White smoke occurs when raw diesel comes through the exhaust completely intact and unburned. Some causes of this include…
    Faulty or damaged injectors

    Incorrect injection timing (could be a worn timing gear or damaged crankshaft keyway).

    Low cylinder compression (eg caused by leaking or broken valves, piston ring sticking, cylinder and/or ring wear, or cylinder glaze)

    When white smoke occurs at cold start, and then disappears as the engine warms up, the most common causes are fouling deposits around piston rings and/or cylinder glazing.
     
  7. KOENIGS

    KOENIGS Member

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    I have seen a few Bobcats that the "Operators" had run them at 1/2 - 3/4 throttle and got significant carbon buildup. They are made to be run at or near full throttle. It's unlikely that you will cause any damage using the machine. I would run a can or SeaFoam through it and see if it eliminates most or all of the symptoms... if it is infact carbon based it very well may. Ron
     
    Thughes likes this.
  8. motochris

    motochris Active Member

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    I wasn't aware of that... This is the first I've had/used one. I'll start using it with considerably more throttle and see what happens.
     
  9. Scrub Puller

    Scrub Puller Senior Member

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    Yair . . . KOENIGS.

    .

    Who says? Why? Where is the "significant carbon buildup" and how does it cause smoke?

    Just asking.

    Cheers.
     
  10. KOENIGS

    KOENIGS Member

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    Bobcat... And most other manufacturers. That is where the engines make Power, where the cooling system (Engine, hydraulic or otherwise) is intended to work, and where the Hydraulic Pump(s) is set to work most efficiently. Carbon deposits on pistons, namely ring lands can and do cause smoking.
     
  11. motochris

    motochris Active Member

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    I figure it's certainly worth a shot to try. Since this was a rental at one time, I'm willing to bet it's had plenty of running at partial throttle. Guys like ME who have little skidsteer experience.... running it at lower throttle settings so the machine is smoother. Let's you "ham-fist" your way around with less jostling. :)
    If I try an additive/flush like Seafoam... how many hours would you say it should be run?
     
  12. John C.

    John C. Senior Member

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    Actually what you are seeing is pretty normal. I went through this for years with true Komatsu engines. They smoked blue for the first ten minutes or so and then cleaned up until the next cold start up. What I saw was when the injection pressures went up into the 3,000 PSI or higher range and at the start up temperatures all the fuel didn't burn completely. Check your oil consumption over a hundred hours or so and I'll bet you have nearly none.

    You can lose a lot of sleep worrying about something that is pretty normal.
     
  13. motochris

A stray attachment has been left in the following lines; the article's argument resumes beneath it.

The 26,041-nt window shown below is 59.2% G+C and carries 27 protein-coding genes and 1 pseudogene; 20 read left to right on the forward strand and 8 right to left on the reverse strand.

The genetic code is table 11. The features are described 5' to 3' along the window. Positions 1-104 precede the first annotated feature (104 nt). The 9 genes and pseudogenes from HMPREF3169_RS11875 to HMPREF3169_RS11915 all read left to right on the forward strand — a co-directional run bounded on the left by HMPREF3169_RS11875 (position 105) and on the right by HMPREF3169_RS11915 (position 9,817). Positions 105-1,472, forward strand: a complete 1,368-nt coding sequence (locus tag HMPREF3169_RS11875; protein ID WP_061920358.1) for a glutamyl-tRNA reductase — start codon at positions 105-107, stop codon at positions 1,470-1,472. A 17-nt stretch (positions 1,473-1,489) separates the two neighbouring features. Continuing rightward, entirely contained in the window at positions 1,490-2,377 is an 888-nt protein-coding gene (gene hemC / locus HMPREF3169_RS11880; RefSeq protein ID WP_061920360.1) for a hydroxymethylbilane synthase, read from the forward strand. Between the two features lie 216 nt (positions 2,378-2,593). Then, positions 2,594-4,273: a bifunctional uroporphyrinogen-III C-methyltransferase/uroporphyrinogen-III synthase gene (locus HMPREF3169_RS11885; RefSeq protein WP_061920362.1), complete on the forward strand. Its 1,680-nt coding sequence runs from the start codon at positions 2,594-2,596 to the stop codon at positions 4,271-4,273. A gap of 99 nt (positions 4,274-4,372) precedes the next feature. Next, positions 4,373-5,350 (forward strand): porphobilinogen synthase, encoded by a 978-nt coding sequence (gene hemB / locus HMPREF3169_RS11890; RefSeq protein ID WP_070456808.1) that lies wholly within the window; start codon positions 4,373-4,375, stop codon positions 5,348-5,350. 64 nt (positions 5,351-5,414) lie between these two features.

motochris Active Member

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    I have a Kubota tractor that does the same basic thing... but since it's ran forever that way, I never worry about it. Only reason I was at all concerned about this is that my buddy was... and he knows more about these things than me.
    I may still try some Seafoam and change the oil again in a while to see if it helps. If I don't have any real issues... I'll most likely just keep using it like it is.
     
  14. motochris

    motochris Active Member

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    OK... my buddy just walked in with the paperwork from the dealer he took it to. Now I know alot more.
    You can see by the invoice..... low compression readings on all cylinders, especially with cyl. #2.
    I'm still thinking I'm gonna run it a while though.... what do you guys think NOW?

    038 (3).jpg
     
  15. John C.

    John C. Senior Member

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    Was that compression test done before or after the head was repaired and the injectors replaced?

    Basically there should by two reading on a compression test. The first is done dry and the second is done with a shot or two of oil in the cylinder. If there is a difference it could indicate rings. If there is no difference then you usually have a valve problem. If they had the head off they would have known for sure whether or not the engine was dusted.

    What you are telling us doesn't make sense at this point.

    As before, run it and see.
     
  16. motochris

    motochris Active Member

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    Makes sense to me... the injectors, pump and head were all redone at a local shop, THEN it was taken to the dealer that did the tests shown on the invoice above. Among other things, they did 2 compression tests, one dry with the lower readings as listed on the invoice (#1-300psi, #2-260psi, #3-360psi, #4-365psi) and one with oil with the higher readings (#1-420psi, #2-320psi, #3-440psi, #4-480psi)also listed on the invoice. The higher reading indicated the head was good, the rings were the most likely culprit.
    Am I missing something that leads you to believe something different?
     
    Last edited: Sep 11, 2012
  17. John C.

    John C. Senior Member

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    Those reading don't make and sense at all.

    You might see thirty to forty PSI difference after a squirt of oil but certainly not 120 PSI that shows in #1 cylinder and 115 PSI for #4 cylinder.
     
  18. motochris

    motochris Active Member

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    Ok... so what do you suppose is happening here then? Fictional results? Unusual circumstances?
    I've seen 75+ psi jumps on worn gas motors, though I've never tested a diesel.
    Anyone else have input on this?
     
    Last edited: Sep 11, 2012
  19. mitch504

    mitch504 Senior Member

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    If those compression figures were right, this thing would be hard to start.

    I would be completely unconcerned about this little bit of smoke if the machine ran good.

    If we are all wrong, and it does need rings, it'll still need rings after you run it a few years.


    Run it and stop worrying!
     
  20. motochris

    motochris Active Member

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    Oh, I definitely plan to use it. :)
    I'm actually not too worried at all, I just figured IDE ask to make sure I wasn't going to do something stupid. ***
    Thanks!